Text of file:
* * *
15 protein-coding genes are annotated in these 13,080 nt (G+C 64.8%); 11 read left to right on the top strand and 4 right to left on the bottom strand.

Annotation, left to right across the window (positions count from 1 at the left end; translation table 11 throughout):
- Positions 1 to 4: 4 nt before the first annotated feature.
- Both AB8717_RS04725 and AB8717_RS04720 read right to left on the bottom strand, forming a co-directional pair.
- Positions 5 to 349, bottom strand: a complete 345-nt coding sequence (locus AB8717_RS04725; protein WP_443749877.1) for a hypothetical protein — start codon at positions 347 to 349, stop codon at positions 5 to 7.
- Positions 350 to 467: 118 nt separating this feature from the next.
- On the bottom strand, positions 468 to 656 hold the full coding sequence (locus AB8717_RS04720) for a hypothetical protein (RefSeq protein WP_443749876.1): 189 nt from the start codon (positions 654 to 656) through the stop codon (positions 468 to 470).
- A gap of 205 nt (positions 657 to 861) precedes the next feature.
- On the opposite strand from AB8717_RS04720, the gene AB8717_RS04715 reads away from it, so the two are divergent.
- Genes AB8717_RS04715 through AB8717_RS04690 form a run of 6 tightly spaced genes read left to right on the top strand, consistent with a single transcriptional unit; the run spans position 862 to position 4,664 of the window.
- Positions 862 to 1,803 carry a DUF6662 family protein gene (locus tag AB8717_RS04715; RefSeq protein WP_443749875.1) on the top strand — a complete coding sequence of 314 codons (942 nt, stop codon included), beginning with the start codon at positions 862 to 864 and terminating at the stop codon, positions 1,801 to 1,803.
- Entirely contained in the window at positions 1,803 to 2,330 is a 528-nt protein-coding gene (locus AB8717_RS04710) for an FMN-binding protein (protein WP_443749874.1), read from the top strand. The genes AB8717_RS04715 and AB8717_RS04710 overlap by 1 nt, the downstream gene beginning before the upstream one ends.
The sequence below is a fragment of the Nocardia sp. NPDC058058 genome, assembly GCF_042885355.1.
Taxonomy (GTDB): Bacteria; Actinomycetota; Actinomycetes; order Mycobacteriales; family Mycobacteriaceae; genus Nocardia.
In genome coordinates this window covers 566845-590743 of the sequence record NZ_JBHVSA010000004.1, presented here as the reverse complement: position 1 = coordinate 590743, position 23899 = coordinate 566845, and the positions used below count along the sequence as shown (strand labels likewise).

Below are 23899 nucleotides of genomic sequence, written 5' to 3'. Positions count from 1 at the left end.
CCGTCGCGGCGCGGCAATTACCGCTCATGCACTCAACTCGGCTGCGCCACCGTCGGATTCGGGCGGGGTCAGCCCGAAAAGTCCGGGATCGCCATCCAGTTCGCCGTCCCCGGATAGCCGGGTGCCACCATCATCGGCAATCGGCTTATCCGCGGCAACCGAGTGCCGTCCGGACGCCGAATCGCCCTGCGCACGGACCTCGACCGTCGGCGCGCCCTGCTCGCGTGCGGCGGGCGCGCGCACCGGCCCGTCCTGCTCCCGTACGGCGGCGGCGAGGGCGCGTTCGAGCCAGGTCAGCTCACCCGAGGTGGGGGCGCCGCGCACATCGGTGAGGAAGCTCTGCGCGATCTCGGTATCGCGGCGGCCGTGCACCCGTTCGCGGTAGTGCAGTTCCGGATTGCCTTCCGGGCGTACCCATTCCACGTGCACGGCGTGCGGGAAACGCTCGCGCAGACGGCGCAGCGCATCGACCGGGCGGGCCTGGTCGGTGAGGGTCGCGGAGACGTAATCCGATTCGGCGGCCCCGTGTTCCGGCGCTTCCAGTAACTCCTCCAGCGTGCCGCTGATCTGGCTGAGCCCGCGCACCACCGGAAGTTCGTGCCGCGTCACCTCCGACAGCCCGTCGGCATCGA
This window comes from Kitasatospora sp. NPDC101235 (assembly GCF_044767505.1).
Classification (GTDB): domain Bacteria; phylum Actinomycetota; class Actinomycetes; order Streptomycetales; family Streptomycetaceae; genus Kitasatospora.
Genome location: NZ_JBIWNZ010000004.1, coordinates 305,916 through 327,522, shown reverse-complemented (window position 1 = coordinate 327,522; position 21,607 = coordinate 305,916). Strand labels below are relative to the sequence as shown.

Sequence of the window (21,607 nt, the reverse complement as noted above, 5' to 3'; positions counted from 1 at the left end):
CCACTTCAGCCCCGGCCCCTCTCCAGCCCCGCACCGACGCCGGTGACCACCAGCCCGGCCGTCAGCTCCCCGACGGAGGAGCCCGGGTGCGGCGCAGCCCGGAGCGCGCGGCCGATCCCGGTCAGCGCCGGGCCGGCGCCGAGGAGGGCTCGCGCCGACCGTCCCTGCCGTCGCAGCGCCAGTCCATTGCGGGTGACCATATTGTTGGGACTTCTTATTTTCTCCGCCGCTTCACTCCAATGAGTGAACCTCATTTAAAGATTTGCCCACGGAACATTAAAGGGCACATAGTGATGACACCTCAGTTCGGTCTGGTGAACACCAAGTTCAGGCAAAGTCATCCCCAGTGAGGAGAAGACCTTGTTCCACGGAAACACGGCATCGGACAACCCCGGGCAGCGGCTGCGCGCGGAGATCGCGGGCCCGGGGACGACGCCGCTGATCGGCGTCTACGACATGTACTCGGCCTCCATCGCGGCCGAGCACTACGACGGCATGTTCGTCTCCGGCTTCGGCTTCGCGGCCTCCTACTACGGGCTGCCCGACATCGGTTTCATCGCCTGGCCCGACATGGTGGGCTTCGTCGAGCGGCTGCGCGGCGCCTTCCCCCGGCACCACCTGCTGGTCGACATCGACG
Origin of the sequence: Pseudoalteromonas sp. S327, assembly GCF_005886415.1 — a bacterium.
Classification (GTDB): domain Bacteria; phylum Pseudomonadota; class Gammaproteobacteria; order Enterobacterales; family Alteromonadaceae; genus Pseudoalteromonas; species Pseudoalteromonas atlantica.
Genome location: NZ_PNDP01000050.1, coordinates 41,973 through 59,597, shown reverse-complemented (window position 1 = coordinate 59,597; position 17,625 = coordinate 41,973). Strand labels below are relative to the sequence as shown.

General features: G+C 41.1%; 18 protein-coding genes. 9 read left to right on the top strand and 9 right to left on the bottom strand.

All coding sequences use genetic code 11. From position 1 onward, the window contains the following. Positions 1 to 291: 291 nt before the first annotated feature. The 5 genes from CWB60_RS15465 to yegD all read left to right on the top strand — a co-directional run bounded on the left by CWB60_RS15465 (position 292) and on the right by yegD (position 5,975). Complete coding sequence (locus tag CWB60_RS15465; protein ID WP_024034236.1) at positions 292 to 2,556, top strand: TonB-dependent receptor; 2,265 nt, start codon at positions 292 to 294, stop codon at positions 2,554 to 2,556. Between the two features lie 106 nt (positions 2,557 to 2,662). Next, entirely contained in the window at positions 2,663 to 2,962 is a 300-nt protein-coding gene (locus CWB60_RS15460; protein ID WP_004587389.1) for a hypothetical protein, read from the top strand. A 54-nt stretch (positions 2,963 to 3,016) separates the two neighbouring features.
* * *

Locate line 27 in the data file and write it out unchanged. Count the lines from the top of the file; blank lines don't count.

All coding sequences use genetic code 11. From position 1 onward, the window contains the following. Positions 1 to 291: 291 nt before the first annotated feature. The 5 genes from CWB60_RS15465 to yegD all read left to right on the top strand — a co-directional run bounded on the left by CWB60_RS15465 (position 292) and on the right by yegD (position 5,975). Complete coding sequence (locus tag CWB60_RS15465; protein ID WP_024034236.1) at positions 292 to 2,556, top strand: TonB-dependent receptor; 2,265 nt, start codon at positions 292 to 294, stop codon at positions 2,554 to 2,556. Between the two features lie 106 nt (positions 2,557 to 2,662). Next, entirely contained in the window at positions 2,663 to 2,962 is a 300-nt protein-coding gene (locus CWB60_RS15460; protein ID WP_004587389.1) for a hypothetical protein, read from the top strand. A 54-nt stretch (positions 2,963 to 3,016) separates the two neighbouring features.